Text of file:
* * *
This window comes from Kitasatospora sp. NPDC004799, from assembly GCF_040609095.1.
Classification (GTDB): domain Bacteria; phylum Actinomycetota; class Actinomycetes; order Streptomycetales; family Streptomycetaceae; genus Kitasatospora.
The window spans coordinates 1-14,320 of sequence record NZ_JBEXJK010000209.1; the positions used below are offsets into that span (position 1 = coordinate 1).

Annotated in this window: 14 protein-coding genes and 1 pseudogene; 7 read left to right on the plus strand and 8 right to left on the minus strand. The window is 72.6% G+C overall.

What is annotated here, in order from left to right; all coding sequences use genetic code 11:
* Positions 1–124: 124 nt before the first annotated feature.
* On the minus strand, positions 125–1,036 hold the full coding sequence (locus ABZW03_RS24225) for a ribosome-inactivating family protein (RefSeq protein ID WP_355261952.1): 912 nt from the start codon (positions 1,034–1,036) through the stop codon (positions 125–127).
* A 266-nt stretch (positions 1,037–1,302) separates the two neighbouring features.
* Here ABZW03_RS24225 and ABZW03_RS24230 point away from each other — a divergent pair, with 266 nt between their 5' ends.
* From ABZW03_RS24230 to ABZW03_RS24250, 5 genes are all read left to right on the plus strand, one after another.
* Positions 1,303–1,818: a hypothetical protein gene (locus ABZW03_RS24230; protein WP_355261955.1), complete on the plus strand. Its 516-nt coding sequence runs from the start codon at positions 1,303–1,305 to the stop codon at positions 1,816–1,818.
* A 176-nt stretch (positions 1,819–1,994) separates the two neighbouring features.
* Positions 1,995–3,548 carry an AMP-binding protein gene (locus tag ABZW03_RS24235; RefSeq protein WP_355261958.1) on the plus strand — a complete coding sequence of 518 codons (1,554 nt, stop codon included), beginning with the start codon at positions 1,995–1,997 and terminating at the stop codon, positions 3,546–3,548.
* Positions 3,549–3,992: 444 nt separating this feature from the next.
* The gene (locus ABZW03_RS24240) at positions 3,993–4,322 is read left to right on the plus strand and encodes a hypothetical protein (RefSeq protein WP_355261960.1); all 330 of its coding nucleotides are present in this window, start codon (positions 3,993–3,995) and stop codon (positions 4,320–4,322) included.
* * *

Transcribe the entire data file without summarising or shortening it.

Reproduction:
This window comes from Kitasatospora sp. NPDC004799, from assembly GCF_040609095.1.
Classification (GTDB): domain Bacteria; phylum Actinomycetota; class Actinomycetes; order Streptomycetales; family Streptomycetaceae; genus Kitasatospora.
The window spans coordinates 1-14,320 of sequence record NZ_JBEXJK010000209.1; the positions used below are offsets into that span (position 1 = coordinate 1).

Annotated in this window: 14 protein-coding genes and 1 pseudogene; 7 read left to right on the plus strand and 8 right to left on the minus strand. The window is 72.6% G+C overall.

What is annotated here, in order from left to right; all coding sequences use genetic code 11:
* Positions 1–124: 124 nt before the first annotated feature.
* On the minus strand, positions 125–1,036 hold the full coding sequence (locus ABZW03_RS24225) for a ribosome-inactivating family protein (RefSeq protein ID WP_355261952.1): 912 nt from the start codon (positions 1,034–1,036) through the stop codon (positions 125–127).
* A 266-nt stretch (positions 1,037–1,302) separates the two neighbouring features.
* Here ABZW03_RS24225 and ABZW03_RS24230 point away from each other — a divergent pair, with 266 nt between their 5' ends.
* From ABZW03_RS24230 to ABZW03_RS24250, 5 genes are all read left to right on the plus strand, one after another.
* Positions 1,303–1,818: a hypothetical protein gene (locus ABZW03_RS24230; protein WP_355261955.1), complete on the plus strand. Its 516-nt coding sequence runs from the start codon at positions 1,303–1,305 to the stop codon at positions 1,816–1,818.
* A 176-nt stretch (positions 1,819–1,994) separates the two neighbouring features.
* Positions 1,995–3,548 carry an AMP-binding protein gene (locus tag ABZW03_RS24235; RefSeq protein WP_355261958.1) on the plus strand — a complete coding sequence of 518 codons (1,554 nt, stop codon included), beginning with the start codon at positions 1,995–1,997 and terminating at the stop codon, positions 3,546–3,548.
* Positions 3,549–3,992: 444 nt separating this feature from the next.
* The gene (locus ABZW03_RS24240) at positions 3,993–4,322 is read left to right on the plus strand and encodes a hypothetical protein (RefSeq protein WP_355261960.1); all 330 of its coding nucleotides are present in this window, start codon (positions 3,993–3,995) and stop codon (positions 4,320–4,322) included.